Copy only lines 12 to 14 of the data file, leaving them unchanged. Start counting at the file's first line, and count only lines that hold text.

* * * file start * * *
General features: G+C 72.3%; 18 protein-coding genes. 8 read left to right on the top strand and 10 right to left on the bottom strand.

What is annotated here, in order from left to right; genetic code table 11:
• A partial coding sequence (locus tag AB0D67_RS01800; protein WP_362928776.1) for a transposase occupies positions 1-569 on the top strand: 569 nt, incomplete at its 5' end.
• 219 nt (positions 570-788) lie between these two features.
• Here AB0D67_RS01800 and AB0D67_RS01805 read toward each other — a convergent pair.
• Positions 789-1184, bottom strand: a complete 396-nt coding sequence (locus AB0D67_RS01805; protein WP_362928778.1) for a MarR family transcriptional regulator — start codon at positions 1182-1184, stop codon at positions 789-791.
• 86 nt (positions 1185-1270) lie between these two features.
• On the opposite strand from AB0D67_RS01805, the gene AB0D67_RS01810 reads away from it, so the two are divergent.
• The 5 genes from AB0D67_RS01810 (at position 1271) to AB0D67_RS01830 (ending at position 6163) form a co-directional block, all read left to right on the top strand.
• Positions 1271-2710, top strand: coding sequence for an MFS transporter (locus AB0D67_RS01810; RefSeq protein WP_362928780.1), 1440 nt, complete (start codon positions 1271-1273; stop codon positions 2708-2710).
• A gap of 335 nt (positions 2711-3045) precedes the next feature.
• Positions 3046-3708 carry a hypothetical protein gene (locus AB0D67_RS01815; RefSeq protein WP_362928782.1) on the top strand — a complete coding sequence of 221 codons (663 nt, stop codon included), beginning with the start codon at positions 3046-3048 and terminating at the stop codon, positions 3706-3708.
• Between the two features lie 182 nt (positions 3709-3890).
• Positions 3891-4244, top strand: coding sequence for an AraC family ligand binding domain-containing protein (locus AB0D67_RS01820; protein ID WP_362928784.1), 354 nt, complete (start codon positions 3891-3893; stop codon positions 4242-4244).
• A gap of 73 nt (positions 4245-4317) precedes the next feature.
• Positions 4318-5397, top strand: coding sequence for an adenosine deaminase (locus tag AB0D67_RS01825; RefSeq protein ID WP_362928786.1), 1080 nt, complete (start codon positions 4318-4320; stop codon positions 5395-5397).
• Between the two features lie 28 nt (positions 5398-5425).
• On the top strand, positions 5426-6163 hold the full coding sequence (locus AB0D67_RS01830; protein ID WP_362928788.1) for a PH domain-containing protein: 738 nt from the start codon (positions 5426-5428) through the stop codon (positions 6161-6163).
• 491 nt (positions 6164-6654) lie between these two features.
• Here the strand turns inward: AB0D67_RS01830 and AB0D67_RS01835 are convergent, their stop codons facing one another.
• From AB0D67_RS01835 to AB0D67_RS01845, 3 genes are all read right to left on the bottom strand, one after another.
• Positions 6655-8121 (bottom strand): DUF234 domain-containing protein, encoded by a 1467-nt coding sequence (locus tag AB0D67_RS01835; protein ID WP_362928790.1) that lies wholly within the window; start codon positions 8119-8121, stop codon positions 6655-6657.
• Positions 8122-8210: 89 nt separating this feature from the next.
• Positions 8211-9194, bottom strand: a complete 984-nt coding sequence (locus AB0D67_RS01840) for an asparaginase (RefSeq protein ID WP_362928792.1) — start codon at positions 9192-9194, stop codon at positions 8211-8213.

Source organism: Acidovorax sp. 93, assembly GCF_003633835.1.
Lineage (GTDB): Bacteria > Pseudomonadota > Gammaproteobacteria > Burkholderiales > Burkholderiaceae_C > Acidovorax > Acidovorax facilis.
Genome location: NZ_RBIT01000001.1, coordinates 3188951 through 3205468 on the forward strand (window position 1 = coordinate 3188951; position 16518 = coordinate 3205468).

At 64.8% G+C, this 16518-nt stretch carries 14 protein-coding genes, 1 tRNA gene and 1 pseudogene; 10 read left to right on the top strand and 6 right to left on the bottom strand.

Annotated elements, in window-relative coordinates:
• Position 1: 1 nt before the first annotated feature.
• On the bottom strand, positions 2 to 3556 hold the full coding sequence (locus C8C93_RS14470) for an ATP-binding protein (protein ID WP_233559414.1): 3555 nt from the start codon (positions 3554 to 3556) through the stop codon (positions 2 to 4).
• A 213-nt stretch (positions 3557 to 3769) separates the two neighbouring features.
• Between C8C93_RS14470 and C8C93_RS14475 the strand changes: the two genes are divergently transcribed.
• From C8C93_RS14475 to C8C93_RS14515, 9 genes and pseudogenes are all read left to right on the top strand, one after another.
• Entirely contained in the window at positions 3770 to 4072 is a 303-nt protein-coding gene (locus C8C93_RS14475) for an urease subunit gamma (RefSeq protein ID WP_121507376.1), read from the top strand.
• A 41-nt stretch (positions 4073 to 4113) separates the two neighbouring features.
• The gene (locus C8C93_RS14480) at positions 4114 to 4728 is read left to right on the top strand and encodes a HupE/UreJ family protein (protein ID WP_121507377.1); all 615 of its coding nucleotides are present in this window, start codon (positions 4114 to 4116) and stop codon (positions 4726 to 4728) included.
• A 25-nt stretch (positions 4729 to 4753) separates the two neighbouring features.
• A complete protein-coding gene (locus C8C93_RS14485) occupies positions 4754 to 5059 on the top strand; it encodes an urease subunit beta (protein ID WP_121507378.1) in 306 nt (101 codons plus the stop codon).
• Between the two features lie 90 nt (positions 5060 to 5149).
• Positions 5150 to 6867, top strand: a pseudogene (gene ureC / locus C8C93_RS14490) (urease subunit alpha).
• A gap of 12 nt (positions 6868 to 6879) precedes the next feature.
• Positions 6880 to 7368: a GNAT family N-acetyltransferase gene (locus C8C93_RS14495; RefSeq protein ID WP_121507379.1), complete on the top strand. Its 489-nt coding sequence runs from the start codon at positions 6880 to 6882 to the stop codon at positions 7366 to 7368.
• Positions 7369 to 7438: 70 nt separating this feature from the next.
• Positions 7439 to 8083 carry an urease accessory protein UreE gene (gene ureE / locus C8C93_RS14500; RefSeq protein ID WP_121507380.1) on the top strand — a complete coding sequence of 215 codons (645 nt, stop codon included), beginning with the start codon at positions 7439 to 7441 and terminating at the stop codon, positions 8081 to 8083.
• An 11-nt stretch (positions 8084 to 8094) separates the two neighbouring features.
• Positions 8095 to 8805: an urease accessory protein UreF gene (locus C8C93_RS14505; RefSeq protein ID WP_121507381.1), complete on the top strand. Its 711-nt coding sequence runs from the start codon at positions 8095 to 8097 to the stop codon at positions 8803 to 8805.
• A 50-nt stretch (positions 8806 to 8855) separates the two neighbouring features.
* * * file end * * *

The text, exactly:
• Positions 3046-3708 carry a hypothetical protein gene (locus AB0D67_RS01815; RefSeq protein WP_362928782.1) on the top strand — a complete coding sequence of 221 codons (663 nt, stop codon included), beginning with the start codon at positions 3046-3048 and terminating at the stop codon, positions 3706-3708.
• Between the two features lie 182 nt (positions 3709-3890).
• Positions 3891-4244, top strand: coding sequence for an AraC family ligand binding domain-containing protein (locus AB0D67_RS01820; protein ID WP_362928784.1), 354 nt, complete (start codon positions 3891-3893; stop codon positions 4242-4244).